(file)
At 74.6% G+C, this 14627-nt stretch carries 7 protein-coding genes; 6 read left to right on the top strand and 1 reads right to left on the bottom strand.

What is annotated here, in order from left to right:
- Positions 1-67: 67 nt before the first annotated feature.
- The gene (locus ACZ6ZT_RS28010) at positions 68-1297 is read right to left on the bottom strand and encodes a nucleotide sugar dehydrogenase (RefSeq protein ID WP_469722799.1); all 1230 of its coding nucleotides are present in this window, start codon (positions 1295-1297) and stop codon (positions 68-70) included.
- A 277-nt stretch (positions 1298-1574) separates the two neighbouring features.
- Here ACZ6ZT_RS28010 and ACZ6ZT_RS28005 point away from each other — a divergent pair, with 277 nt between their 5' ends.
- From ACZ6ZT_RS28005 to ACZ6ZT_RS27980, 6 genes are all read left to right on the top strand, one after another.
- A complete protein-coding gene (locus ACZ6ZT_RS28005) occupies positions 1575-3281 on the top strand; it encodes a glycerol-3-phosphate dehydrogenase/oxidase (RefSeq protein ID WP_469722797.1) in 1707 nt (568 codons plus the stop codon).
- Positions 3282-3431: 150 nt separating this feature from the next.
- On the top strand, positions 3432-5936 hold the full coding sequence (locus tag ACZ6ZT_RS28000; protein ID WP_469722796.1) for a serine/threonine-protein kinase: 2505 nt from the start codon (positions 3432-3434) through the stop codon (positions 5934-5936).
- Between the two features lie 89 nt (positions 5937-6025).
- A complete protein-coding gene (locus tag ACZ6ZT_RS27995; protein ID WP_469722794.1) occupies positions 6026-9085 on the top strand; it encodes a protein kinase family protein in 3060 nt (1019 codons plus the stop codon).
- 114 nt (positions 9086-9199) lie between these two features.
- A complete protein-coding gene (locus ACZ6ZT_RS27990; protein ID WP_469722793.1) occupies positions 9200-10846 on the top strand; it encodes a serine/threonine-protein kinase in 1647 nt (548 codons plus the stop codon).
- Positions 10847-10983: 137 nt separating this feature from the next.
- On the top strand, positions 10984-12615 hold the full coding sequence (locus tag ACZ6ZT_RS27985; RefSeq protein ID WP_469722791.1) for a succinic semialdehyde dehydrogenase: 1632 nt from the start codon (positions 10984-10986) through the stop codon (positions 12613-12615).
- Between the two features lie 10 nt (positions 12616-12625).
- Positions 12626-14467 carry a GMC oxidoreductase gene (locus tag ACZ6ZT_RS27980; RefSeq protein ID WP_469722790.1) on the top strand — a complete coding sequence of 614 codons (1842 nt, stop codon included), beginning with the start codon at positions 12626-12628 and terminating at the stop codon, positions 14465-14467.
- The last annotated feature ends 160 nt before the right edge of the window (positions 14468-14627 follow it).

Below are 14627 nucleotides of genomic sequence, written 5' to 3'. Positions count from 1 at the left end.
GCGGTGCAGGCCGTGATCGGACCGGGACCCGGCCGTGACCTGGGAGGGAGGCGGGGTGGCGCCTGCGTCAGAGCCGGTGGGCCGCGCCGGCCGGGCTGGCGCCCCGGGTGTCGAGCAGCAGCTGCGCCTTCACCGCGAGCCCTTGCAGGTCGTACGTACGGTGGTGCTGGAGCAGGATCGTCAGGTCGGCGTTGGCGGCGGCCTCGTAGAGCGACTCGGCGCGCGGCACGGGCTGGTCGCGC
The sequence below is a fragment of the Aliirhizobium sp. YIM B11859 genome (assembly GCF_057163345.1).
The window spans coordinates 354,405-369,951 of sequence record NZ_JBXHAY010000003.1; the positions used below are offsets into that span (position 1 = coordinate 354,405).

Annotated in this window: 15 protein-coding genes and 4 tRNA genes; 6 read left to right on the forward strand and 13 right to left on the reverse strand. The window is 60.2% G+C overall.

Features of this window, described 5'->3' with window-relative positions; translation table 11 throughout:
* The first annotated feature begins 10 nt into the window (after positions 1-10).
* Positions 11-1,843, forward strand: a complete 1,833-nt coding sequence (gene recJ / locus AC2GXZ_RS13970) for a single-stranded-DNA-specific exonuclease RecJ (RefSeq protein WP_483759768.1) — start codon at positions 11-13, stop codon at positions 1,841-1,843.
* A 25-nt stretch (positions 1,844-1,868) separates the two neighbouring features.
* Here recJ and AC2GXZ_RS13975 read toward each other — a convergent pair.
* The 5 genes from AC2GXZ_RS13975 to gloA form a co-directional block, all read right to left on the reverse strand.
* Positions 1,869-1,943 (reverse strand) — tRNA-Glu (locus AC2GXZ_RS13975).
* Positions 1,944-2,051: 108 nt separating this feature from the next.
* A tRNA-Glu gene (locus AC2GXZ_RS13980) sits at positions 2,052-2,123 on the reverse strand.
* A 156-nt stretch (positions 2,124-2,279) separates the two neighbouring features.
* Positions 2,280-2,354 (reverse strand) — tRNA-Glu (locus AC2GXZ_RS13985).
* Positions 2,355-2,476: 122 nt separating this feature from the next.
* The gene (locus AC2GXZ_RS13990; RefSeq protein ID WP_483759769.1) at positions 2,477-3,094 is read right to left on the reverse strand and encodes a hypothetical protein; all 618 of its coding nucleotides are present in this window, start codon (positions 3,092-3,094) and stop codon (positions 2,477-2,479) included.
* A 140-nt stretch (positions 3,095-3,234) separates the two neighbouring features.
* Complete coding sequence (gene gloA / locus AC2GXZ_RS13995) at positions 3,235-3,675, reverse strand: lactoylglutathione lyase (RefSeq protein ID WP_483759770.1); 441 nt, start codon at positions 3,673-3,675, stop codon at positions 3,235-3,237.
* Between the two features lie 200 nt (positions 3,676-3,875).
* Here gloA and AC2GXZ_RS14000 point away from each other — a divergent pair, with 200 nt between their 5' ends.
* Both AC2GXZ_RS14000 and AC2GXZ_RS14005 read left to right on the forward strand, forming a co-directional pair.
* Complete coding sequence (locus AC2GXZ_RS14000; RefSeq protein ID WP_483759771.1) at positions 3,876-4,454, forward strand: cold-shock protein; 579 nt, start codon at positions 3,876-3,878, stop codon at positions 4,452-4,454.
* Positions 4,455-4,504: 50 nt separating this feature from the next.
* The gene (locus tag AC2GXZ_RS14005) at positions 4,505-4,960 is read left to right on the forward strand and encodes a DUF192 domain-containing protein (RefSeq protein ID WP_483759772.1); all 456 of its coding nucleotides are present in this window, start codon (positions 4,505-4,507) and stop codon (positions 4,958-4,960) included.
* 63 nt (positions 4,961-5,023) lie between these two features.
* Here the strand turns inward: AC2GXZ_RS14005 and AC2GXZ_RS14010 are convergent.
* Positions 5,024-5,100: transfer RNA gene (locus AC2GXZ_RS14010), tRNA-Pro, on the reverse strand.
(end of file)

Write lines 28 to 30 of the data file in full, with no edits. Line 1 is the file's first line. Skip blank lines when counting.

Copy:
* A 25-nt stretch (positions 1,844-1,868) separates the two neighbouring features.
* Here recJ and AC2GXZ_RS13975 read toward each other — a convergent pair.
* The 5 genes from AC2GXZ_RS13975 to gloA form a co-directional block, all read right to left on the reverse strand.